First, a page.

Frequently patients with lupus find it difficult to communicate with their doctors. This may be because (a) your time with your doctor is limited, (b) you may sometimes forget to mention/may not know the best way to communicate these issues/ may be uncomfortable discussing some concerns/ may not be able to fit all your concerns in the time allotted/ may feel that though these are bothersome issues but either they are not the top priority items/ or assume that your doctor may know it already.
Doctors may be similarly challenged (for variety of reasons), and may not be able to ask you about different ways that lupus may be impacting your lives, even though they may very much want to.
If as doctors we could communicate the expected benefits/harms of any proposed lupus treatments to the patients in a patient friendly language, it may help our patients engage in their own health, decision making and taking charge of their lupus.
As a lupus doctor myself, I understand the value of developing a good patient physician relationship, in learning what is important to our lupus patients, and addressing the patient as a whole.
We have worked closely with lupus patients to identify various concerns (and their importance) that arise due to lupus or its treatment and impacts their daily lives. We have used rigorous scientific research methods, to develop survey tools to improve patient-doctor communication about lupus and its impact on daily lives. These tools are very useful to comprehensively, easily and efficiently evaluate wide variety of concerns that lupus patients may have in the setting of a limited time available during a doctor visit.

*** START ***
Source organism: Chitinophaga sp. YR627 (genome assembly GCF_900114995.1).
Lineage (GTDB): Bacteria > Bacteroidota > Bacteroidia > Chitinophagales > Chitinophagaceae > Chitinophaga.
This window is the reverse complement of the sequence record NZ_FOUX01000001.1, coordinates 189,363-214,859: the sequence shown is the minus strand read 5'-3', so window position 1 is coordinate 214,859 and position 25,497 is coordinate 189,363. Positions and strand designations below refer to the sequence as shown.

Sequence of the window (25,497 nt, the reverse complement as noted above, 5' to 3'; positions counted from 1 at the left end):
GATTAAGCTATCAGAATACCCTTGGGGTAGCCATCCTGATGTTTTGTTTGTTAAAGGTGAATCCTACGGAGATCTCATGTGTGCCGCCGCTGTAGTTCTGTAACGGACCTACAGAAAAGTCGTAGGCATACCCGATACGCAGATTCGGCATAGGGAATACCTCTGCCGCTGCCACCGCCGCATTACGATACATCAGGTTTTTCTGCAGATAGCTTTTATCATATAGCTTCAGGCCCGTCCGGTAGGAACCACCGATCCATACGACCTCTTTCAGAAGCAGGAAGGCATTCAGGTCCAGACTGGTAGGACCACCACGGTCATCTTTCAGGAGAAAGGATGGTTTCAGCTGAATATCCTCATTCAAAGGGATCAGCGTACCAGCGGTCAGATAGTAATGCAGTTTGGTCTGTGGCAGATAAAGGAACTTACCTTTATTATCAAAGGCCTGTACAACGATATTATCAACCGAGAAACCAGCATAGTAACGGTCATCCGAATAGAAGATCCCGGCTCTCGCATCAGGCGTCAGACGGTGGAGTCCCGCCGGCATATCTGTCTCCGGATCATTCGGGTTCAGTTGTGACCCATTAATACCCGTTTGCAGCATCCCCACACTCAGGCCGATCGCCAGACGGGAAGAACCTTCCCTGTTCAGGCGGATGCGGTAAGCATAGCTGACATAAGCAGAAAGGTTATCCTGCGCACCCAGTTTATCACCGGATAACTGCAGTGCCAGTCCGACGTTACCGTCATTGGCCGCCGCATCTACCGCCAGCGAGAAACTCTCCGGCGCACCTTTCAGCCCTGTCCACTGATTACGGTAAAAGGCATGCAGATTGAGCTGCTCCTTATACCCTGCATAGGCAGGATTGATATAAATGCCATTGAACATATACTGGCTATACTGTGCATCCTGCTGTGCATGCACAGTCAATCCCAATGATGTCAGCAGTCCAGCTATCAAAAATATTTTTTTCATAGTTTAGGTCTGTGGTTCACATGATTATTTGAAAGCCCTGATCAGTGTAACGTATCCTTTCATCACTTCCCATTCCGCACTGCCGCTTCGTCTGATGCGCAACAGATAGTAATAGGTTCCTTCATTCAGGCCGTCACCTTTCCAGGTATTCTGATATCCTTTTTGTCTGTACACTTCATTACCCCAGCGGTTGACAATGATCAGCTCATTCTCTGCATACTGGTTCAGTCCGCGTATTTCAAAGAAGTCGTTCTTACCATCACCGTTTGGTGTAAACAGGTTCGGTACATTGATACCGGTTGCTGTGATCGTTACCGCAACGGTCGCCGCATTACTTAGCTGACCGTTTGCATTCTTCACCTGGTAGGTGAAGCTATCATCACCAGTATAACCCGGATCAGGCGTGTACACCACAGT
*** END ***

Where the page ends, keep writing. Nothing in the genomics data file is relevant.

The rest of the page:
LupusPRO (PRO stands for patient reported outcomes), Lupus Impact Tracker (LIT) and Body Image Lupus Screen (BILS). These tools have been studied widely not only in the US, but also in other countries,in various languages by lupus patients and lupus doctors. This is the only such tool that was developed within the USA, from lupus patients of varied ethnicity and took feedback from both women and men with lupus. The tool uses a gender neutral language, and includes evaluation of both health related quality of life, as well as non health related quality of life aspects important and relevant for lupus patients.
For medical care providers we have also developed an easy to use SIMPLE Index tool as a surrogate for lupus disease activity evaluation. It involves patients responses to some questions, and only two lab tests (one blood and one urine test). Health care provider input is only needed to confirm attribution to lupus in case of abnormal labs. Requires minimal health care team time. Read more on subsequent pages about SIMPLE Index